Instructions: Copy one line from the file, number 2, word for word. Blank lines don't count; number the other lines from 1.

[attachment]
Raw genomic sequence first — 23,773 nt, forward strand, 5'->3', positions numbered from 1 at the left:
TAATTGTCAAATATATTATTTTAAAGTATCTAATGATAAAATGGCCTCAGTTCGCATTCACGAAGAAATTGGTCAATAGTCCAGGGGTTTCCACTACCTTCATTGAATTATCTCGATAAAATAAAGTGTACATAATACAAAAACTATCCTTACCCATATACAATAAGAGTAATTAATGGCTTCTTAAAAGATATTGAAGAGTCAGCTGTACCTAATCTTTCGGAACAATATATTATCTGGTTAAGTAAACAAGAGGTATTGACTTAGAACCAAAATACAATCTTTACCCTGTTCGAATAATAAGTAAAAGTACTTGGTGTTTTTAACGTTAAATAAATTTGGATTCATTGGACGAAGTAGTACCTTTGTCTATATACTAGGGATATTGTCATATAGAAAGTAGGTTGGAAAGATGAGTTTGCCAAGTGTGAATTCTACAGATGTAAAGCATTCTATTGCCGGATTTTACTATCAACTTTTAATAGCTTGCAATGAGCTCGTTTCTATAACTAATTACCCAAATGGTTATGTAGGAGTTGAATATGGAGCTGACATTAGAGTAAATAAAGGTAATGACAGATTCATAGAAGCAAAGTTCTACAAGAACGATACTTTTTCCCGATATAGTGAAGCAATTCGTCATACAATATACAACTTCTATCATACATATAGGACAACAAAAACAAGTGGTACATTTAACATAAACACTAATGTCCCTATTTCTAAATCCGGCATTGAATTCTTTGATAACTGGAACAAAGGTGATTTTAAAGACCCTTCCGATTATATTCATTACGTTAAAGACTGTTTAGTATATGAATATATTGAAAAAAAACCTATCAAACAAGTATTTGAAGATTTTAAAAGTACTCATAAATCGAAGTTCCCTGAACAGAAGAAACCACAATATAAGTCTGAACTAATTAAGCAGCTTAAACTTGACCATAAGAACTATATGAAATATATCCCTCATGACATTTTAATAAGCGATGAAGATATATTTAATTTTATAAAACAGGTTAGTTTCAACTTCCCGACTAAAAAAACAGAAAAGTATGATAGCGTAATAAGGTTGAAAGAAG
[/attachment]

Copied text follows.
TAATTGTCAAATATATTATTTTAAAGTATCTAATGATAAAATGGCCTCAGTTCGCATTCACGAAGAAATTGGTCAATAGTCCAGGGGTTTCCACTACCTTCATTGAATTATCTCGATAAAATAAAGTGTACATAATACAAAAACTATCCTTACCCATATACAATAAGAGTAATTAATGGCTTCTTAAAAGATATTGAAGAGTCAGCTGTACCTAATCTTTCGGAACAATATATTATCTGGTTAAGTAAACAAGAGGTATTGACTTAGAACCAAAATACAATCTTTACCCTGTTCGAATAATAAGTAAAAGTACTTGGTGTTTTTAACGTTAAATAAATTTGGATTCATTGGACGAAGTAGTACCTTTGTCTATATACTAGGGATATTGTCATATAGAAAGTAGGTTGGAAAGATGAGTTTGCCAAGTGTGAATTCTACAGATGTAAAGCATTCTATTGCCGGATTTTACTATCAACTTTTAATAGCTTGCAATGAGCTCGTTTCTATAACTAATTACCCAAATGGTTATGTAGGAGTTGAATATGGAGCTGACATTAGAGTAAATAAAGGTAATGACAGATTCATAGAAGCAAAGTTCTACAAGAACGATACTTTTTCCCGATATAGTGAAGCAATTCGTCATACAATATACAACTTCTATCATACATATAGGACAACAAAAACAAGTGGTACATTTAACATAAACACTAATGTCCCTATTTCTAAATCCGGCATTGAATTCTTTGATAACTGGAACAAAGGTGATTTTAAAGACCCTTCCGATTATATTCATTACGTTAAAGACTGTTTAGTATATGAATATATTGAAAAAAAACCTATCAAACAAGTATTTGAAGATTTTAAAAGTACTCATAAATCGAAGTTCCCTGAACAGAAGAAACCACAATATAAGTCTGAACTAATTAAGCAGCTTAAACTTGACCATAAGAACTATATGAAATATATCCCTCATGACATTTTAATAAGCGATGAAGATATATTTAATTTTATAAAACAGGTTAGTTTCAACTTCCCGACTAAAAAAACAGAAAAGTATGATAGCGTAATAAGGTTGAAAGAAG